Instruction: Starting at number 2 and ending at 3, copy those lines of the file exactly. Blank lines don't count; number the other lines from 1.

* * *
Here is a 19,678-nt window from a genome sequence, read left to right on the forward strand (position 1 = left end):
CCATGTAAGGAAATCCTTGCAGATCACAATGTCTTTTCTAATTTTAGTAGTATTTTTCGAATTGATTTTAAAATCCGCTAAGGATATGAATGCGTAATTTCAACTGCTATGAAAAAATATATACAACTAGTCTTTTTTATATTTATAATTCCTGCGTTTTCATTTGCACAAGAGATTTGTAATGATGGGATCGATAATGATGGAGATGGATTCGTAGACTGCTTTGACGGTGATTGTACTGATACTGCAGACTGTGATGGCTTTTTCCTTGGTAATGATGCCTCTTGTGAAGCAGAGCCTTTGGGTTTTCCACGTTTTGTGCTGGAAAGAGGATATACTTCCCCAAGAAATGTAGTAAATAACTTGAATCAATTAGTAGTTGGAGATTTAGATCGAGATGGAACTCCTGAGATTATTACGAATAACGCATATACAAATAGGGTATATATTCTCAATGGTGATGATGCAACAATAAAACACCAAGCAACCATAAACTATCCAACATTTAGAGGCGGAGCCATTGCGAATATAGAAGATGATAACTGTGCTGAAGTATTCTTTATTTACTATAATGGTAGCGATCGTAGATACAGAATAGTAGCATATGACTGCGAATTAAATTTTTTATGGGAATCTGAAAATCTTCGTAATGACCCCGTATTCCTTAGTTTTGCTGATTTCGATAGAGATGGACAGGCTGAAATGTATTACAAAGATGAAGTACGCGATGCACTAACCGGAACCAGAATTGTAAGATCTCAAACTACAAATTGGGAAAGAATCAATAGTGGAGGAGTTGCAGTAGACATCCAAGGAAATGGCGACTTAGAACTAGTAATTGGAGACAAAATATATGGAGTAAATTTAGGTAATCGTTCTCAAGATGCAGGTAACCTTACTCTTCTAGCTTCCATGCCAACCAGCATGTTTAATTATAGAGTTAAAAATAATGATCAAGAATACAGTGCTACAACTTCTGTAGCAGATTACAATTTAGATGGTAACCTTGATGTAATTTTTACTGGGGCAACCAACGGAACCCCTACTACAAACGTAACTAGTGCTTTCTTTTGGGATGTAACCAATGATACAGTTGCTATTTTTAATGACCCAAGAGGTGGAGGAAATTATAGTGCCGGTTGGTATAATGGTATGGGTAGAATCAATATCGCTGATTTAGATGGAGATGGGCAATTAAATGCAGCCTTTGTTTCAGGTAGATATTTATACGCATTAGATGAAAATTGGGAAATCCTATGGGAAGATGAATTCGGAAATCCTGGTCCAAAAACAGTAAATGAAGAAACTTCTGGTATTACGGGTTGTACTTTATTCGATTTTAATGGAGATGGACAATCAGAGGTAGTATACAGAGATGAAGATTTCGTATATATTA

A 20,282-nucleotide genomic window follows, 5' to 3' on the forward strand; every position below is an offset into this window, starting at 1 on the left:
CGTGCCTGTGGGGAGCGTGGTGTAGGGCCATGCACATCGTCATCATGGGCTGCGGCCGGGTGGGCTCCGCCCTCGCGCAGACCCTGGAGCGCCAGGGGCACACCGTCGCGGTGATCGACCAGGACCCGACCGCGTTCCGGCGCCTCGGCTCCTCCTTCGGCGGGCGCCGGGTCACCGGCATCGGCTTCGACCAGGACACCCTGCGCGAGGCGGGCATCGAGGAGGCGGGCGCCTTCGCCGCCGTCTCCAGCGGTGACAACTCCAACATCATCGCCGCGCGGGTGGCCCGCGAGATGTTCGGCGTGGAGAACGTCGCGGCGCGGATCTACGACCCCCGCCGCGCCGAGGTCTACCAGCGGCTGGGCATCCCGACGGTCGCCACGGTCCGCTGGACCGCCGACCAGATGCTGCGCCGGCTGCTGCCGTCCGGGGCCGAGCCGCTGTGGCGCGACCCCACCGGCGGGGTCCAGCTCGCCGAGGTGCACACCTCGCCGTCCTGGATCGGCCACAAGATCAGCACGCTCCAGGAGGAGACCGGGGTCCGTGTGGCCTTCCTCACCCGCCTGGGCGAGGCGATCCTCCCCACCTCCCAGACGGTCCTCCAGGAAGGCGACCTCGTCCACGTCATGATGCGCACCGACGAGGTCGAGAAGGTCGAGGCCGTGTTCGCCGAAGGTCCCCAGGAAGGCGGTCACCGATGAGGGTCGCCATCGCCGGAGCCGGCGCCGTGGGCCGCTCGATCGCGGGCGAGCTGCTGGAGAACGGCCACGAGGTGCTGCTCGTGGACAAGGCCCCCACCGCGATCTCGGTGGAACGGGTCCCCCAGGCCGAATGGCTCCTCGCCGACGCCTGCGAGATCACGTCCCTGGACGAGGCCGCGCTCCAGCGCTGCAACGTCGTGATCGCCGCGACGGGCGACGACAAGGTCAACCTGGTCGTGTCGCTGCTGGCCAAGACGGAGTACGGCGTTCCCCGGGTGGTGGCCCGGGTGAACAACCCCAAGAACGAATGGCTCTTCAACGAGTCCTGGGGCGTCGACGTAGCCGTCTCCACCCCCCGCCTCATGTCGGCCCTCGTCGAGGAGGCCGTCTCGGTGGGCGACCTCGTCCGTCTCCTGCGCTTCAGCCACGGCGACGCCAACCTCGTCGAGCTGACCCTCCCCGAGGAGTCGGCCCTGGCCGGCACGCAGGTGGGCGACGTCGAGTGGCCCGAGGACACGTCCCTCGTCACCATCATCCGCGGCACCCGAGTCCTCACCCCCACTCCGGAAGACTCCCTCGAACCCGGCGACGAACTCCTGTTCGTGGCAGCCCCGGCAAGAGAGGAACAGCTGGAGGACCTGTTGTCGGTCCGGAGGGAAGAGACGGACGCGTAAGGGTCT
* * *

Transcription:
CCATGTAAGGAAATCCTTGCAGATCACAATGTCTTTTCTAATTTTAGTAGTATTTTTCGAATTGATTTTAAAATCCGCTAAGGATATGAATGCGTAATTTCAACTGCTATGAAAAAATATATACAACTAGTCTTTTTTATATTTATAATTCCTGCGTTTTCATTTGCACAAGAGATTTGTAATGATGGGATCGATAATGATGGAGATGGATTCGTAGACTGCTTTGACGGTGATTGTACTGATACTGCAGACTGTGATGGCTTTTTCCTTGGTAATGATGCCTCTTGTGAAGCAGAGCCTTTGGGTTTTCCACGTTTTGTGCTGGAAAGAGGATATACTTCCCCAAGAAATGTAGTAAATAACTTGAATCAATTAGTAGTTGGAGATTTAGATCGAGATGGAACTCCTGAGATTATTACGAATAACGCATATACAAATAGGGTATATATTCTCAATGGTGATGATGCAACAATAAAACACCAAGCAACCATAAACTATCCAACATTTAGAGGCGGAGCCATTGCGAATATAGAAGATGATAACTGTGCTGAAGTATTCTTTATTTACTATAATGGTAGCGATCGTAGATACAGAATAGTAGCATATGACTGCGAATTAAATTTTTTATGGGAATCTGAAAATCTTCGTAATGACCCCGTATTCCTTAGTTTTGCTGATTTCGATAGAGATGGACAGGCTGAAATGTATTACAAAGATGAAGTACGCGATGCACTAACCGGAACCAGAATTGTAAGATCTCAAACTACAAATTGGGAAAGAATCAATAGTGGAGGAGTTGCAGTAGACATCCAAGGAAATGGCGACTTAGAACTAGTAATTGGAGACAAAATATATGGAGTAAATTTAGGTAATCGTTCTCAAGATGCAGGTAACCTTACTCTTCTAGCTTCCATGCCAACCAGCATGTTTAATTATAGAGTTAAAAATAATGATCAAGAATACAGTGCTACAACTTCTGTAGCAGATTACAATTTAGATGGTAACCTTGATGTAATTTTTACTGGGGCAACCAACGGAACCCCTACTACAAACGTAACTAGTGCTTTCTTTTGGGATGTAACCAATGATACAGTTGCTATTTTTAATGACCCAAGAGGTGGAGGAAATTATAGTGCCGGTTGGTATAATGGTATGGGTAGAATCAATATCGCTGATTTAGATGGAGATGGGCAATTAAATGCAGCCTTTGTTTCAGGTAGATATTTATACGCATTAGATGAAAATTGGGAAATCCTATGGGAAGATGAATTCGGAAATCCTGGTCCAAAAACAGTAAATGAAGAAACTTCTGGTATTACGGGTTGTACTTTATTCGATTTTAATGGAGATGGACAATCAGAGGTAGTATACAGAGATGAAGATTTCGTATATATTA

A 20,282-nucleotide genomic window follows, 5' to 3' on the forward strand; every position below is an offset into this window, starting at 1 on the left: